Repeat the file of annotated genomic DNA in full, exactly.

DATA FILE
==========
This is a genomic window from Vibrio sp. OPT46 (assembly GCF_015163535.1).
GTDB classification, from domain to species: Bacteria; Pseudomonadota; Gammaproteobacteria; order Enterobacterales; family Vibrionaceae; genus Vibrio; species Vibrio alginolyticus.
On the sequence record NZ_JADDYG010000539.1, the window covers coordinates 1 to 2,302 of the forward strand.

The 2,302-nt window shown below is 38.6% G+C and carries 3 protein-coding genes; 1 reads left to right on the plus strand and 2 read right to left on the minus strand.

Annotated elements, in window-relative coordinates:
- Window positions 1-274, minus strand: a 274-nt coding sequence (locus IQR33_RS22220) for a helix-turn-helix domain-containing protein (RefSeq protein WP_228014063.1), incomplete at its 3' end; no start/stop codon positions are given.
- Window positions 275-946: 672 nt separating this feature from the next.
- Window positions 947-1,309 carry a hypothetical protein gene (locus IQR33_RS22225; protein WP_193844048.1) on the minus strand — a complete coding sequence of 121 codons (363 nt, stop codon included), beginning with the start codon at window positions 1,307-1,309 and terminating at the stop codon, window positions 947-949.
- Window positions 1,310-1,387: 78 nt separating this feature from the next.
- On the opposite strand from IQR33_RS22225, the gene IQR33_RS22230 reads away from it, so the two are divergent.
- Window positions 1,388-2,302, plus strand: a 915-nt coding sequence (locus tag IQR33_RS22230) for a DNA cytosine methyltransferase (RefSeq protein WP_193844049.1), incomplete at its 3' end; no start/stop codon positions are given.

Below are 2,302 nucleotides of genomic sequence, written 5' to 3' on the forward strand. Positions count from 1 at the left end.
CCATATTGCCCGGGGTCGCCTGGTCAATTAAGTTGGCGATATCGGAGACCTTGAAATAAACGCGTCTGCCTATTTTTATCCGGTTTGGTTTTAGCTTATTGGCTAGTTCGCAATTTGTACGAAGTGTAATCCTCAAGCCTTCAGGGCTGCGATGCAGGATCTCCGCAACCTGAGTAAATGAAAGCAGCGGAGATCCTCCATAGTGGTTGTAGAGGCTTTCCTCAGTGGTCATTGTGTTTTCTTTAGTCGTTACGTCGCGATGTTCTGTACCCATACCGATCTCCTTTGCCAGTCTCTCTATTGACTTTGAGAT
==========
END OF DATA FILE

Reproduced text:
This is a genomic window from Vibrio sp. OPT46 (assembly GCF_015163535.1).
GTDB classification, from domain to species: Bacteria; Pseudomonadota; Gammaproteobacteria; order Enterobacterales; family Vibrionaceae; genus Vibrio; species Vibrio alginolyticus.
On the sequence record NZ_JADDYG010000539.1, the window covers coordinates 1 to 2,302 of the forward strand.

The 2,302-nt window shown below is 38.6% G+C and carries 3 protein-coding genes; 1 reads left to right on the plus strand and 2 read right to left on the minus strand.

Annotated elements, in window-relative coordinates:
- Window positions 1-274, minus strand: a 274-nt coding sequence (locus IQR33_RS22220) for a helix-turn-helix domain-containing protein (RefSeq protein WP_228014063.1), incomplete at its 3' end; no start/stop codon positions are given.
- Window positions 275-946: 672 nt separating this feature from the next.
- Window positions 947-1,309 carry a hypothetical protein gene (locus IQR33_RS22225; protein WP_193844048.1) on the minus strand — a complete coding sequence of 121 codons (363 nt, stop codon included), beginning with the start codon at window positions 1,307-1,309 and terminating at the stop codon, window positions 947-949.
- Window positions 1,310-1,387: 78 nt separating this feature from the next.
- On the opposite strand from IQR33_RS22225, the gene IQR33_RS22230 reads away from it, so the two are divergent.
- Window positions 1,388-2,302, plus strand: a 915-nt coding sequence (locus tag IQR33_RS22230) for a DNA cytosine methyltransferase (RefSeq protein WP_193844049.1), incomplete at its 3' end; no start/stop codon positions are given.

Below are 2,302 nucleotides of genomic sequence, written 5' to 3' on the forward strand. Positions count from 1 at the left end.
CCATATTGCCCGGGGTCGCCTGGTCAATTAAGTTGGCGATATCGGAGACCTTGAAATAAACGCGTCTGCCTATTTTTATCCGGTTTGGTTTTAGCTTATTGGCTAGTTCGCAATTTGTACGAAGTGTAATCCTCAAGCCTTCAGGGCTGCGATGCAGGATCTCCGCAACCTGAGTAAATGAAAGCAGCGGAGATCCTCCATAGTGGTTGTAGAGGCTTTCCTCAGTGGTCATTGTGTTTTCTTTAGTCGTTACGTCGCGATGTTCTGTACCCATACCGATCTCCTTTGCCAGTCTCTCTATTGACTTTGAGAT